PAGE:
Lausanne, Switzerland, June 10, 2020: From civil war in Syria to a new life with her family in the Netherlands, Sanda Aldass has always found solace in judo.
A lifelong judoka, she is now fervently hoping to be part of the Refugee Olympic Team at Tokyo 2020.
Judo has given her a living and a dream but, perhaps most importantly of all, it has kept her steady during a challenging past five years.
“If I had sat doing nothing I would have gone crazy,” Aldass, 29, told olympic.org.
Aldass, who was an integral member of the Syrian national women’s judo squad for many years, is referring to the almost nine months she spent in a refugee camp in the Netherlands in 2015.
She had managed to escape the civil war devastating her country, but at huge personal cost. Her two-and-a-half-year-old son and husband had to stay in Syria while she looked to secure refugee status.
Her husband, Fadi Darwish, also a national judoka and coach, had initially remained in Syria because his salary was still able to provide for the couple’s young son. They were reunited after six months and, three months later, were shown to their new home outside Amsterdam.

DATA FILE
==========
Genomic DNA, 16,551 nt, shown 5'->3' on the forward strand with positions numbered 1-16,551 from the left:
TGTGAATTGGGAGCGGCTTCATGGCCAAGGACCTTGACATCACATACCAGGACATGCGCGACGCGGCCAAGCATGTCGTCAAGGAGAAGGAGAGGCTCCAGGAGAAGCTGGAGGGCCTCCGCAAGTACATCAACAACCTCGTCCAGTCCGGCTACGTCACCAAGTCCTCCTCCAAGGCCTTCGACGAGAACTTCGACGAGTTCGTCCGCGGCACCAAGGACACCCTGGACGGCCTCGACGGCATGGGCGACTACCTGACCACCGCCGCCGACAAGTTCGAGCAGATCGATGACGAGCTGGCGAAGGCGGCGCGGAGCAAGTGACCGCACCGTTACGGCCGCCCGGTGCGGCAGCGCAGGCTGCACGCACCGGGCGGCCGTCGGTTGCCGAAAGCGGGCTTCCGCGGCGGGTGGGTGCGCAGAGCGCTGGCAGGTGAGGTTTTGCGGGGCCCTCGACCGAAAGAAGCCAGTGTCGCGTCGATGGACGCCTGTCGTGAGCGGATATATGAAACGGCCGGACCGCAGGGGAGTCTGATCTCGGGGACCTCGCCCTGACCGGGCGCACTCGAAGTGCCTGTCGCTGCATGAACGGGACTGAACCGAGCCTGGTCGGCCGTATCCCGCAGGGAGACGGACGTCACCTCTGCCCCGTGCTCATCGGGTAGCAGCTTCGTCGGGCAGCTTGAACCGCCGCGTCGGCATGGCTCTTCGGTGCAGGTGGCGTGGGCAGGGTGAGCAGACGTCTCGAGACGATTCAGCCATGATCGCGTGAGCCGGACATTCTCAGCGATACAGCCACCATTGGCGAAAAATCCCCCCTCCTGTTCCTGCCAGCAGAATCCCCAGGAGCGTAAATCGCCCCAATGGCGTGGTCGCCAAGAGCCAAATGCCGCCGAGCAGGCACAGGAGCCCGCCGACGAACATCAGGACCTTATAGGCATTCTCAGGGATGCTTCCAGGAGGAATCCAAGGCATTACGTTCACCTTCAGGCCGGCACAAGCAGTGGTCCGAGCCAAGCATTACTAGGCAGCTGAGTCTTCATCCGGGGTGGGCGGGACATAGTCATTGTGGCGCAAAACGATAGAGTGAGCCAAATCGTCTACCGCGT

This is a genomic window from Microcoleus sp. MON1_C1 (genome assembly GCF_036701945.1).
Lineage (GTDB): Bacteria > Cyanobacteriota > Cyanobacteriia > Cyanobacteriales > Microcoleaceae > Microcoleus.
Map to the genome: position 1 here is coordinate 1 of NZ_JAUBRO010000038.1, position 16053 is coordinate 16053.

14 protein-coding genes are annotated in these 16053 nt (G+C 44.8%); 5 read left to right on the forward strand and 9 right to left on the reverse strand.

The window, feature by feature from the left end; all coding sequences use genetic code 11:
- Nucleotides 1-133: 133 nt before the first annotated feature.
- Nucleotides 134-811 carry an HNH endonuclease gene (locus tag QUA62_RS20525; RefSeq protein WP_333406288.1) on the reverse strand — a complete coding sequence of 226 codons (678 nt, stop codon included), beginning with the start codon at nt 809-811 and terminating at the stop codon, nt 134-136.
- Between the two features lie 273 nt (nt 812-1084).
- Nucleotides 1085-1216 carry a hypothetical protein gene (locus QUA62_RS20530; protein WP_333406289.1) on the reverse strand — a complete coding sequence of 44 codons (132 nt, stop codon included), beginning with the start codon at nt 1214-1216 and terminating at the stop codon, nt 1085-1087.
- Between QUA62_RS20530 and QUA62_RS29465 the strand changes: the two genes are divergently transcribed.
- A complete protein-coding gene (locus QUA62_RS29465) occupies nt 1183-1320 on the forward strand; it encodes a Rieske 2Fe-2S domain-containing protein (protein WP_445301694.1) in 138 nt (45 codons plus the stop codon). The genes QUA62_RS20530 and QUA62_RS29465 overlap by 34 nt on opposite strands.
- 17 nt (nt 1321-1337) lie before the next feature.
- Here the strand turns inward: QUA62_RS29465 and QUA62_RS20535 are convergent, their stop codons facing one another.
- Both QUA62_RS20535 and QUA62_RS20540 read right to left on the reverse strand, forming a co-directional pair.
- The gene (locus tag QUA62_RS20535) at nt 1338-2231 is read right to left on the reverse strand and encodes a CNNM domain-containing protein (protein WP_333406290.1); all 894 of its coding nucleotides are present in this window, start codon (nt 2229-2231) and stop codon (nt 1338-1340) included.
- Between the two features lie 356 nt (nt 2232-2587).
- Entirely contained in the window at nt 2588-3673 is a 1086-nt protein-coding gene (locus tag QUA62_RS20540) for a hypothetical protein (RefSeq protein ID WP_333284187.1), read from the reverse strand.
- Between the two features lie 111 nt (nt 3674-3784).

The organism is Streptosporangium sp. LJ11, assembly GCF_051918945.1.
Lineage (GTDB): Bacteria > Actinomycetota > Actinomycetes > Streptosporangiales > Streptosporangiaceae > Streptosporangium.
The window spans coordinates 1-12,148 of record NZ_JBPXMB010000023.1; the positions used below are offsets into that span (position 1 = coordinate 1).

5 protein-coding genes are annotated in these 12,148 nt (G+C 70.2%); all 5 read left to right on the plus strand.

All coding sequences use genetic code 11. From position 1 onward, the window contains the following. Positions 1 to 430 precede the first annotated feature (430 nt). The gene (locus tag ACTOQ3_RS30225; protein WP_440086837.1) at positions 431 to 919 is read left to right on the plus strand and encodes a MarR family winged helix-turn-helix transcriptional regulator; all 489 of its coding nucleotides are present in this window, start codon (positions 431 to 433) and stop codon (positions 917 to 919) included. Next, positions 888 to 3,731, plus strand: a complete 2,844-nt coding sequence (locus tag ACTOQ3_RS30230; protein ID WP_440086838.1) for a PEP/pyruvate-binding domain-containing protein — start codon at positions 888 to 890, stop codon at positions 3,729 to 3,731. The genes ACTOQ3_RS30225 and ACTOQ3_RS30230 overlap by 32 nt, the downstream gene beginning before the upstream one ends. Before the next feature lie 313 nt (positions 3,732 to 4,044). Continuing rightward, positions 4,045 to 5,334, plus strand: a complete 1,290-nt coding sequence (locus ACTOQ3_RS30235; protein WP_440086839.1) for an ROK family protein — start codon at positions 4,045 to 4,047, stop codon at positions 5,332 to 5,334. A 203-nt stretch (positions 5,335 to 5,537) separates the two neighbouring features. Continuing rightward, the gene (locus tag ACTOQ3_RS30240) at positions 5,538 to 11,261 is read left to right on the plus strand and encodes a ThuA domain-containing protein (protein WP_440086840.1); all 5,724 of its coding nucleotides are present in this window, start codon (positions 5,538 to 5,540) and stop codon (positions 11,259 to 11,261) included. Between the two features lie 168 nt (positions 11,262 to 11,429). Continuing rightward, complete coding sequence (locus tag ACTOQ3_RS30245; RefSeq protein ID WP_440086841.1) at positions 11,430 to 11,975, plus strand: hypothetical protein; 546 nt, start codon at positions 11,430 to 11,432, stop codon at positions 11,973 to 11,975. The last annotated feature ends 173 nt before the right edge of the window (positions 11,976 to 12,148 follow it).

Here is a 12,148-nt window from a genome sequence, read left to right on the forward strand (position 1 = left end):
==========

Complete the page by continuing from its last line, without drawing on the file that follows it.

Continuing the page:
Next came the challenge of building a new life and integrating into a foreign culture. Judo, again, came to the rescue.
“You are there for the first time and everything is difficult – the environment, the people, the culture. Everything around you is different. You have other responsibilities. You have to study, find work. Not everything comes easy like when you were back in your country,” Aldass said.
The couple found dojos all around them – and eventually their chosen sport delivered.
Darwish sought out many of the couple’s teammates from Syria who had made their way to Europe, Aldass returned to the mat and together they caught the eye of the International Judo Federation. This led to the invitation to Sanda to join the IOC’s athlete refugee programme.
Now, the duo’s days are once again dominated by judo and an Olympic dream – and the small matter of three young children.